Keeping up with the Italians

 

Retirement was always something I dreaded.
It meant I was getting old.
Only two weeks ago I was in my sixteen! Now I’m in my sixties.
Last year we bought a home in Abruzzo, Italy. It changed my whole prospective on retirement and now I think about long lazy days in Colledimezzo with a goofy smile on my face. I have a few years to go yet, time to practice my cooking. I don’t know if I’ll ever be able to compete with the fabulous traditional dishes that have been passed down from mother to child, but I can start with the sweet treats. So far these have been a success. On the left, Almond cookies, on the right, Italian breakfast cookies, which are very good to dip in your morning cappuccino.

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24 Days to go!

Spring

Yes I’m counting. My stomach is in knots. Can’t wait to see the lovely new kitchen and start buying furniture for our new home in the small sleepy village in Abruzzo.

My Italian Kitchen

food

http://www.abruzzoruralproperty.com/

No, this isn’t my kitchen, but I want the preparation for my first meal to look like this. If you’ve been following my blog, you’ll know that back in August of 2017, I made a trip to Abruzzo with my daughter, to look at a place to buy. I made arrangements to view five houses while we were there. Three in Colledimezzo, one in Celezna and one in San Buono. In November my daughter flew back for the closing and we are now the proud owners of Via Badia No. 1 in Colledimezzo, or lovingly know to me as “The Old Olive Mill”.

The house is a beautiful stone building and has never been lived in because it is in fact a beautifully renovated olive mill. Anyway…since January the contractors, recommended to me by our wonderful Realtor Monia Di Guilmi, have been hard at work. Maurizio, the carpenter, send me photos of the kitchen yesterday. It looks amazing. I was so excited I wanted to immediately jump on a plane and shake his hand. In less than two months we’ll be there.

I’ve been managing contractors long distance, and I have to say I’m incredibly impressed. We’ve had the electricity connected and a gas line run to the house. All with the help of Google Translate and some very helpful people. Vincenzo has been amazing. Not sure exactly what he does, but my realtor refers to him as “The Engineer” and then there is Franco the builder.

When we get to meet up with these folks, we owe them all a drink! I feel like my new home has been built on friendship and love! Can’t wait to call it home.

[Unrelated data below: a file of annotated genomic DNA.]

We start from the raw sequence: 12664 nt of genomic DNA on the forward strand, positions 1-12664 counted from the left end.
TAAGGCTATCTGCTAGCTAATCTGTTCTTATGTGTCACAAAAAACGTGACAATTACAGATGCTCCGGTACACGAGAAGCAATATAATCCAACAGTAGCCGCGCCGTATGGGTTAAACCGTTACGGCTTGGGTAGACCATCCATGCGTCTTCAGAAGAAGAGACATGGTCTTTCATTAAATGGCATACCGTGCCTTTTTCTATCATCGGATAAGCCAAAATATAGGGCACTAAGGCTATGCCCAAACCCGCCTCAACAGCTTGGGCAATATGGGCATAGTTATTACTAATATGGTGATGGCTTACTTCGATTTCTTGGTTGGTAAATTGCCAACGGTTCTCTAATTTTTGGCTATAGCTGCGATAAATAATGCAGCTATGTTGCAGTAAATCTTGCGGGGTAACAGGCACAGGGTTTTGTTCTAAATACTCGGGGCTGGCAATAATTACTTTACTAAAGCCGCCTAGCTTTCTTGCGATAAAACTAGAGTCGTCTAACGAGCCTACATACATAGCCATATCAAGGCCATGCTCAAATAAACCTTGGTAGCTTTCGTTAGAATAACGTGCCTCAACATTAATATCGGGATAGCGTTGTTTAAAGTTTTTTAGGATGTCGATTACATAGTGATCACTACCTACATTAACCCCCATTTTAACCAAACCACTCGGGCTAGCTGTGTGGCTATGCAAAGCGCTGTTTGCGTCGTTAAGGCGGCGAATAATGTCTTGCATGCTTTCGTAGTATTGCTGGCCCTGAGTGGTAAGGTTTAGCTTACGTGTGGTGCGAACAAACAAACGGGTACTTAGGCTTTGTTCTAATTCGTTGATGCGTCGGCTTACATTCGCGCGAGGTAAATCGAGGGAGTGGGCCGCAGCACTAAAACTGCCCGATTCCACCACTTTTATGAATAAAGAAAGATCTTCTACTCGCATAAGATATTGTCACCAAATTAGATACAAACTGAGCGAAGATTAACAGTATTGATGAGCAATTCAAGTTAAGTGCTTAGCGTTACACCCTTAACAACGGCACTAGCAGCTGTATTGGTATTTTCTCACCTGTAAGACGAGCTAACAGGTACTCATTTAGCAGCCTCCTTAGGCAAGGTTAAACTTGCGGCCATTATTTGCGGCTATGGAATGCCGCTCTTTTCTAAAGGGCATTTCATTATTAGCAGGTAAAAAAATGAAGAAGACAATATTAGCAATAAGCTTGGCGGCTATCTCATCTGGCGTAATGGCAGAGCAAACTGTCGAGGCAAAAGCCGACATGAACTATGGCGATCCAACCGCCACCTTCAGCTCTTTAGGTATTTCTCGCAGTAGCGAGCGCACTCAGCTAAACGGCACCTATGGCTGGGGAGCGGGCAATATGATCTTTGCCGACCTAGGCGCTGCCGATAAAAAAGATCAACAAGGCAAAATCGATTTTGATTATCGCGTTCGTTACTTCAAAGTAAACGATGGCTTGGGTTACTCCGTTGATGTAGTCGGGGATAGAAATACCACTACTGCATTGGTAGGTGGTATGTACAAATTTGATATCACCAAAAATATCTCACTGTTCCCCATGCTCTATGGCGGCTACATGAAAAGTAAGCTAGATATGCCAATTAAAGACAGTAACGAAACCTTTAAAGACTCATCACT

The Engineer of Colledimezzo

Colledimezzo (1)

The past week was exhausting, but happily productive. My daughter did an amazing job in Italy. She signed the deed on our new home. It took three hours to read the deed in both English and Italian. I was on stand by here in the US, to send any documents they needed, but on the whole, everything went smoothly.

Since then Joanna has worked with a non-english speaking builder to arrange to have the stairs finished in wood and a non-english speaking carpenter to get a quote for the kitchen. She’s driven all over the Chieti province choosing appliances, opening bank accounts, arranging for taxes to be paid and generally making the house a home. When we arrive in March we just have to start buying furniture.

Our realtor Monia, with Abruzzo Rural Property, is amazing. She referred Joanna to amazing folks. Gave contact info for the only English-speaking person in the village (Nino), and introduced her to the Engineer.

I met the Engineer in August, when we were viewing houses. Super nice guy. I understand he’s an engineer, but I’m not sure what that means in Italy. This man is taking care of everything for us. He has a couple of keys to our house. He’s removing some of the building materials that were left. He’s fitting a bigger boiler for us, letting folks into our home to make deliveries and work on the house. I wonder if each village has an engineer that takes care of things. I still have a lot to learn, but one thing is for sure, I’m going to enjoy learning it.

Roll on Retirement!

Shimmering Adriatic

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I was fifteen when I first went to Italy. I went with my mum and my crazy old Auntie Jennie. I’d dreamed of Italy from a very young age, and my mum had always promised she’d take me. Finally, she could afford it. I’ll never forget the thrill of stepping off the plane into the warm night air. I was in love with the country before I ever saw it and after my first visit it was firmly lodged in my heart. The two-week vacation wasn’t long enough and when we left, I cried.

As the jet climbed into the night sky I looked longingly back at the bejeweled coast line of the Adriatic and wished I didn’t have to go home.

My first visit was to Rimini, back in the early seventies. The photo above is a little further south. It’s the coastline of Vasto, taken on my last visit in August of this year. Now I can visit this beautiful place whenever I want to, and call it home. The Chieti Province of Abruzzo. My new home. It took me 45 years to realize my dream, it was worth the wait.

Autumn in Abruzzo

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Can’t wait to spend my first Autumn in Abruzzo. It looks spectacular.